Objective: The aim of the study was to evaluate whether climacteric symptoms are related to urinary incontinence (UI) in postmenopausal women. Methods: A cross-sectional investigation was performed on 1,502 postmenopausal women attending the outpatient service for menopause at a University Hospital. Data regarding climacteric symptoms, evaluated by the Greene Climacteric Scale, objective pelvic floor defects, and UI of any type, were retrieved from an electronic database. Additional information retrieved were age, anthropometric measures, personal and reproductive history, use of medication or drugs, smoking, state of anxiety (State-Trait Anxiety Inventory scale score), and depression (Zung’s scale score). Results: The score of the Greene Climacteric Scale was higher (P¼0.0001) in women with (n¼534) than without (n¼902) UI (32.313.1 vs 26.512.5; P<0.0011). The same was true when considering stress (n¼370) (31.413.4; P¼ 0.0007), urge (n¼84) (34.513.5; P¼ 0.005), or mixed (n¼89) (34.311.4; P¼ 0.006) UI. In multiple logistic regression models, the Greene climacteric score was independently related to UI (odds ratio [OR] 1.05; 95% CI, 1.03-1.07), along with the presence of a bladder prolapse (OR 3.72; 95% CI, 2.59-5.34), age at menopause (OR 1.05; 95% CI, 1.01-1.09), and previous hysterectomy (OR 1.80; 95% CI, 1.08-3.01). Women in the fourth quartile of the Greene Climacteric Scale score had an OR of UI of 2.09 (95% CI, 1.5-2.9). Conclusions: In postmenopausal women, higher symptom burden, as captured by the Greene Climacteric Scale, relates to UI. Underlying mechanisms were not assessed, and deserve further investigation.

OBJECTIVE:: The aim of the study was to evaluate whether climacteric symptoms are related to urinary incontinence (UI) in postmenopausal women. METHODS:: A cross-sectional investigation was performed on 1,502 postmenopausal women attending the outpatient service for menopause at a University Hospital. Data regarding climacteric symptoms, evaluated by the Greene Climacteric Scale, objective pelvic floor defects, and UI of any type, were retrieved from an electronic database. Additional information retrieved were age, anthropometric measures, personal and reproductive history, use of medication or drugs, smoking, state of anxiety (State-Trait Anxiety Inventory scale score), and depression (Zungʼs scale score). RESULTS:: The score of the Greene Climacteric Scale was higher (P?=?0.0001) in women with (n?=?534) than without (n?=?902) UI (32.3?±?13.1 vs 26.5?±?12.5; P?<?0.0011). The same was true when considering stress (n?=?370) (31.4?±?13.4; P?=??0.0007), urge (n?=?84) (34.5?±?13.5; P?=??0.005), or mixed (n?=?89) (34.3?±?11.4; P?=??0.006) UI. In multiple logistic regression models, the Greene climacteric score was independently related to UI (odds ratio [OR] 1.05; 95% CI, 1.03-1.07), along with the presence of a bladder prolapse (OR 3.72; 95% CI, 2.59-5.34), age at menopause (OR 1.05; 95% CI, 1.01-1.09), and previous hysterectomy (OR 1.80; 95% CI, 1.08-3.01). Women in the fourth quartile of the Greene Climacteric Scale score had an OR of UI of 2.09 (95% CI, 1.5-2.9). CONCLUSIONS:: In postmenopausal women, higher symptom burden, as captured by the Greene Climacteric Scale, relates to UI. Underlying mechanisms were not assessed, and deserve further investigation.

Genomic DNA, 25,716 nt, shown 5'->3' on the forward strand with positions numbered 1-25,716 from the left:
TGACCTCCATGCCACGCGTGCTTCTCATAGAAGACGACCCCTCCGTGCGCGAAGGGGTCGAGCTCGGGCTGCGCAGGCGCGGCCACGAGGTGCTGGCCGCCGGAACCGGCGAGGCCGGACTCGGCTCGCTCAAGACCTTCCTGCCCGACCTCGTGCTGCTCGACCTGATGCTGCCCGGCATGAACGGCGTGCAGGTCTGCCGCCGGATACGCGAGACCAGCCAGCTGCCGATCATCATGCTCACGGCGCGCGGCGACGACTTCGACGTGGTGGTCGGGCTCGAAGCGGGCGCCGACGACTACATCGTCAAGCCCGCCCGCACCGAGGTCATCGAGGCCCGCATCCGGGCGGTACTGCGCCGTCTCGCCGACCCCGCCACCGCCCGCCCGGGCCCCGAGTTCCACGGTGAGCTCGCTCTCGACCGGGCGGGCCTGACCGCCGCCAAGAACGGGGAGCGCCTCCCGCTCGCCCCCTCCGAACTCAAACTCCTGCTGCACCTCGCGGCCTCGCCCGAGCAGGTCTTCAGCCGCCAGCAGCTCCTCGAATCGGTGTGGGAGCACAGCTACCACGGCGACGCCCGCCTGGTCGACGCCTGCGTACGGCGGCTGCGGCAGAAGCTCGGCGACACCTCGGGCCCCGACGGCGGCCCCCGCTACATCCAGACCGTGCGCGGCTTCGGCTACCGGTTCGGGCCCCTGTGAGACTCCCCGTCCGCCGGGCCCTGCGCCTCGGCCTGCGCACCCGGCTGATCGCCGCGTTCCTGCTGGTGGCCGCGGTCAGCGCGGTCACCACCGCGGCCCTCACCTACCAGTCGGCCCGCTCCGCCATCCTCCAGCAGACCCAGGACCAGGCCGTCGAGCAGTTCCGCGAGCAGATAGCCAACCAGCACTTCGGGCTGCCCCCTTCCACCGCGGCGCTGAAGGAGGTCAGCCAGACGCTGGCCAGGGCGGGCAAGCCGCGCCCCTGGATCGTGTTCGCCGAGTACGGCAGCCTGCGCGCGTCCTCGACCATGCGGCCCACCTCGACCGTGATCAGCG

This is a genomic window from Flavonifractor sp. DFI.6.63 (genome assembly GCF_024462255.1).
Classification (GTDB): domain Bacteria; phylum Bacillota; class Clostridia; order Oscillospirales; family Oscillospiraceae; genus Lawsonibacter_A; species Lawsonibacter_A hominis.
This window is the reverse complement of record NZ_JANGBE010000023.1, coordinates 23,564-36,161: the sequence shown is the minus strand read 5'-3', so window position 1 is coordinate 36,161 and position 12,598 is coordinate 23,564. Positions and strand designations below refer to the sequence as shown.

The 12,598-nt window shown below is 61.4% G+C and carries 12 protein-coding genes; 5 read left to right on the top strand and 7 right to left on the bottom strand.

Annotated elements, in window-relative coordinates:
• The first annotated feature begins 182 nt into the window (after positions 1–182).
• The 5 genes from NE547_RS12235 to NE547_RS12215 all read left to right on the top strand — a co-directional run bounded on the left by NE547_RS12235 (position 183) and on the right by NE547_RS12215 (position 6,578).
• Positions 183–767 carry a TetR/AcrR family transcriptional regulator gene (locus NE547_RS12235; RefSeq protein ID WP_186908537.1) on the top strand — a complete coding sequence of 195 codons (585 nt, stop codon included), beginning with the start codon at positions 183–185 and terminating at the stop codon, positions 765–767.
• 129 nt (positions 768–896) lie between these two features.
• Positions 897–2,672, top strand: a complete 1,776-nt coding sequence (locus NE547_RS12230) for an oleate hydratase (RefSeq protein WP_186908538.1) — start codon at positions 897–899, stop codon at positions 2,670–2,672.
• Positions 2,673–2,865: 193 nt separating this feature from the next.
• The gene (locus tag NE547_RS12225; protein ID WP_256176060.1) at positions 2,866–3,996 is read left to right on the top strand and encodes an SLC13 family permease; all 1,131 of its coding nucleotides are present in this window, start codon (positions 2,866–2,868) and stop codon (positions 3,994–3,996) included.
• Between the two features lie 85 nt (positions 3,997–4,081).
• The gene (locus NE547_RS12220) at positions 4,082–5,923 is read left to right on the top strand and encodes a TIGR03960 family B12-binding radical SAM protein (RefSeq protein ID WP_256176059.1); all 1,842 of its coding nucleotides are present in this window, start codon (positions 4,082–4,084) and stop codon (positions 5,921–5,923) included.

Association between urinary incontinence and climacteric symptoms in postmenopausal women

CAGNACCI, Angelo;
2016

Abstract

Objective: The aim of the study was to evaluate whether climacteric symptoms are related to urinary incontinence (UI) in postmenopausal women. Methods: A cross-sectional investigation was performed on 1,502 postmenopausal women attending the outpatient service for menopause at a University Hospital. Data regarding climacteric symptoms, evaluated by the Greene Climacteric Scale, objective pelvic floor defects, and UI of any type, were retrieved from an electronic database. Additional information retrieved were age, anthropometric measures, personal and reproductive history, use of medication or drugs, smoking, state of anxiety (State-Trait Anxiety Inventory scale score), and depression (Zung’s scale score). Results: The score of the Greene Climacteric Scale was higher (P¼0.0001) in women with (n¼534) than without (n¼902) UI (32.313.1 vs 26.512.5; P<0.0011). The same was true when considering stress (n¼370) (31.413.4; P¼ 0.0007), urge (n¼84) (34.513.5; P¼ 0.005), or mixed (n¼89) (34.311.4; P¼ 0.006) UI. In multiple logistic regression models, the Greene climacteric score was independently related to UI (odds ratio [OR] 1.05; 95% CI, 1.03-1.07), along with the presence of a bladder prolapse (OR 3.72; 95% CI, 2.59-5.34), age at menopause (OR 1.05; 95% CI, 1.01-1.09), and previous hysterectomy (OR 1.80; 95% CI, 1.08-3.01). Women in the fourth quartile of the Greene Climacteric Scale score had an OR of UI of 2.09 (95% CI, 1.5-2.9). Conclusions: In postmenopausal women, higher symptom burden, as captured by the Greene Climacteric Scale, relates to UI. Underlying mechanisms were not assessed, and deserve further investigation.
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Utilizza questo identificativo per citare o creare un link a questo documento: http://hdl.handle.net/11390/1105780
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